Heer Cloth German Cross in Gold

Condition: Near Mint

SKU: JW5608 Category: Tags ,


Product Description: This is an outstanding example of a desirable Heer Cloth German Cross in Gold. This is a textbook cross, of the pattern collectors refer to as a Type 3. It is correct in every detail, from the construction and materials to the die flaw present in the “9” of the date. It’s an unissued piece, that was never sewn to a uniform. The obverse is virtually perfect, with all of the original hand-done embroidery in place. The wreath retains all of the original finish, with minimal toning, and no evident wear to the details. The backing fabric is wool, in a pleasant, light field gray shade. There is a very tiny spot on the very edge of one of the lower arms that might be a moth nip.  The reverse of this Heer Cloth German Cross in Gold is covered with a typical thick black paper backing, which is completely intact. This cross is a hard-to-find maker marked version, with a manufacturer stamp in white ink on the backing paper. This is an impressive award, that displays exceptionally well. The condition rates as near mint.


Historical Description: The German Cross in Gold was instituted on September 28th, 1941.  The German High Command saw it necessary to create an award which would bridge the gap between the Iron Cross First Class and the Knights Cross of the Iron Cross.  Once instituted, the German Cross became Germany’s second highest military decoration, second only to the Knights Cross and its subsequent grades.  The German Cross was similar to the Knights Cross in regards that the award was not based off of any previous awards in German history.  It was a unique creation which also ended with the war.  There were approximately 26,000 recipients of the German Cross in Gold.  This number, however, does not reflect the total amount of German Crosses produced.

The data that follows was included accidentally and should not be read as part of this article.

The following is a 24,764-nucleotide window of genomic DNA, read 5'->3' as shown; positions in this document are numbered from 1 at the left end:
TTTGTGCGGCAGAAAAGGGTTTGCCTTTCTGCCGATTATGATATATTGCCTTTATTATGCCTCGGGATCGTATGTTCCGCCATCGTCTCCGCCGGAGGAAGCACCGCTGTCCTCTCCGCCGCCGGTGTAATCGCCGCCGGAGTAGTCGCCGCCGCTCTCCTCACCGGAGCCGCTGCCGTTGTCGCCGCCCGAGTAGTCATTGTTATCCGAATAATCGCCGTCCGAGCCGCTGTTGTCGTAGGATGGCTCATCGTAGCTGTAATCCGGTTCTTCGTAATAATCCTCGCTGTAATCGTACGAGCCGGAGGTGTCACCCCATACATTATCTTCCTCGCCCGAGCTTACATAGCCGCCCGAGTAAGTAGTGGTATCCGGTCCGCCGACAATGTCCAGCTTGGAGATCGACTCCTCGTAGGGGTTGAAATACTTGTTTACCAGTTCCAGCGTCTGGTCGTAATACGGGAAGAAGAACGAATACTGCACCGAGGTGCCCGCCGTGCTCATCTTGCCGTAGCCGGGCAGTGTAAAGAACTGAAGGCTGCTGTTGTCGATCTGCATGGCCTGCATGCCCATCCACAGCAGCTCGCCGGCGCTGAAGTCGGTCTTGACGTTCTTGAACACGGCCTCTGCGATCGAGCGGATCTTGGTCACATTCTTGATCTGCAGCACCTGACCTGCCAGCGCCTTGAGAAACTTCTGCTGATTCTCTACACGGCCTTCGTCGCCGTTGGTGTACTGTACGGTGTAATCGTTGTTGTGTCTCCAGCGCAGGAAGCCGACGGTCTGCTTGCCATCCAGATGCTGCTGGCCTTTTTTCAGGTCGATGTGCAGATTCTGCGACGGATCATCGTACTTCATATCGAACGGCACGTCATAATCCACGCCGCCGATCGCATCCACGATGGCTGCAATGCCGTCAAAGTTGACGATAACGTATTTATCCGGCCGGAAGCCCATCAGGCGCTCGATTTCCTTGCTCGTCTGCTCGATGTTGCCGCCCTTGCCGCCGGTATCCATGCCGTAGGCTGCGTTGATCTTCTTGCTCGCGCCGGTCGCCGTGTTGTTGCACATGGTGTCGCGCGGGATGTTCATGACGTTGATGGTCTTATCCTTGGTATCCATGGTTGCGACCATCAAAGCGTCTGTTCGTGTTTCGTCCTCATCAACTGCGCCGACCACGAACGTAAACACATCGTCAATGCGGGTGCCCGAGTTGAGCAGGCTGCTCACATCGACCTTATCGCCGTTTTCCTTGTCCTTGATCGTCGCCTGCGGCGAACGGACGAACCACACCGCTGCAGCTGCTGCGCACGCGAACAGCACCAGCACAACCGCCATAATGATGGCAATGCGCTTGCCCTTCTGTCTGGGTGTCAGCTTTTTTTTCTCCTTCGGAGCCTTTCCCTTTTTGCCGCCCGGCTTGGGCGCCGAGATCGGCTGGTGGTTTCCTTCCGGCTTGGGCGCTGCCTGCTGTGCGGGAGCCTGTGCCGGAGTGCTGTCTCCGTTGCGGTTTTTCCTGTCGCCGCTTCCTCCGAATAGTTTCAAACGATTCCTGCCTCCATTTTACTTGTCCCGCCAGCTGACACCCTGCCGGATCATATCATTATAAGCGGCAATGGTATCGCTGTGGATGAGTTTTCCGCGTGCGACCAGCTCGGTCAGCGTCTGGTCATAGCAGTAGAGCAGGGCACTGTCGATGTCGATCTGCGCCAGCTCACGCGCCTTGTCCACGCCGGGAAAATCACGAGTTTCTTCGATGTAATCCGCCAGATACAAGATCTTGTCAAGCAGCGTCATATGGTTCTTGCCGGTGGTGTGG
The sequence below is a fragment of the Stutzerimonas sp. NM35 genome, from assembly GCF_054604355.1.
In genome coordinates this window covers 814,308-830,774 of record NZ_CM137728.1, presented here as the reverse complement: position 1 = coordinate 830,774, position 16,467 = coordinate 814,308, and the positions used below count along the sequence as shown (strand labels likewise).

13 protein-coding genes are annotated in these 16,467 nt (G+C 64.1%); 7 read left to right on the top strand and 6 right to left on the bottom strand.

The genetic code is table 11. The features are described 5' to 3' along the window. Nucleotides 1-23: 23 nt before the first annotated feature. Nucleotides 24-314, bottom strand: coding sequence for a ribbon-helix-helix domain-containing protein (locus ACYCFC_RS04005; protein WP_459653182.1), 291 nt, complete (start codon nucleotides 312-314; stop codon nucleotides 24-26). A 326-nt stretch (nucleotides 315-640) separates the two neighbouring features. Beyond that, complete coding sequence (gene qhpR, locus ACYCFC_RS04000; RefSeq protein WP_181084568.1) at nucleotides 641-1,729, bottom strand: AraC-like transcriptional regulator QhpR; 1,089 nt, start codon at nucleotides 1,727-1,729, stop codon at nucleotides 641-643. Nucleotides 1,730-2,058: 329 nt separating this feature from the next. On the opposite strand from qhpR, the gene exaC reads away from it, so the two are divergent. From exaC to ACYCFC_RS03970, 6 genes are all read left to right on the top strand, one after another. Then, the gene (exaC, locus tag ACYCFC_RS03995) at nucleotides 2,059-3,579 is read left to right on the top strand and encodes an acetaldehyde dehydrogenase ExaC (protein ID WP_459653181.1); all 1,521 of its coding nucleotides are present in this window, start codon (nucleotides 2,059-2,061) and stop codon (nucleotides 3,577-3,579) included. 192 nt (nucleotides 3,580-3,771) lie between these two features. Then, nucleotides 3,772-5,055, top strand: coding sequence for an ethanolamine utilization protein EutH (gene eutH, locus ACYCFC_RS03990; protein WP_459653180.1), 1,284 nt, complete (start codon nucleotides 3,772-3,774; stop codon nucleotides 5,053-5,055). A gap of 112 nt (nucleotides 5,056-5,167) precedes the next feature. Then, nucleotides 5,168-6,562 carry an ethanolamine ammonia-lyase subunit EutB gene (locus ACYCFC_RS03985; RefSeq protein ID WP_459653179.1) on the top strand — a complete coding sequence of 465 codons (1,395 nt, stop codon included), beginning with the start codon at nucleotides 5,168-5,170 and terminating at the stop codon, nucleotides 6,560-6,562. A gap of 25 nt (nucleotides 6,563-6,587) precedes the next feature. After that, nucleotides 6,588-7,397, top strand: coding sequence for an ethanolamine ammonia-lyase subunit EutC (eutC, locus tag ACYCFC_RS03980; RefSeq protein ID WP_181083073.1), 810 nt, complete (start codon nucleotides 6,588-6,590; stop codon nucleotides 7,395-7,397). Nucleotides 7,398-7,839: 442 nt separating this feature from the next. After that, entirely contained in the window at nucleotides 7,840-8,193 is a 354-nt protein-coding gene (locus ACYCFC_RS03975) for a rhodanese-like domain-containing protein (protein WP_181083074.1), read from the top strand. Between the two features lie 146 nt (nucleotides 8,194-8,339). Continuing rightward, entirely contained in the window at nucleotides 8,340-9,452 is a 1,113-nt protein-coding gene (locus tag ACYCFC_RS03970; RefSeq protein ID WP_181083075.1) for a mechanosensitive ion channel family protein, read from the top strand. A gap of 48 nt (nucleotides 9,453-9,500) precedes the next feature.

The German Cross was actually not a cross at all. It took on the form of an eight-pointed star, resembling some of the former breast awards of the Imperial era.  The award came in two forms, a metal version and a cloth version.  The metal version being the most complex of the two, it consisted of five separate pieces being fitted and held together using four to twelve rivets depending on who the manufacturer was. The cloth version follows the exact same design as the metal produced version except the entire cross is cloth with the exception of the laurel wreath still being metal.

Known Manufacturers: Deschler & Sohn, Munchen,;C.E. Juncker, Berlin; C.F. Zimmermann, Pforzheim; Gebruder Godet, Berlin; Otto Klein, Hanau


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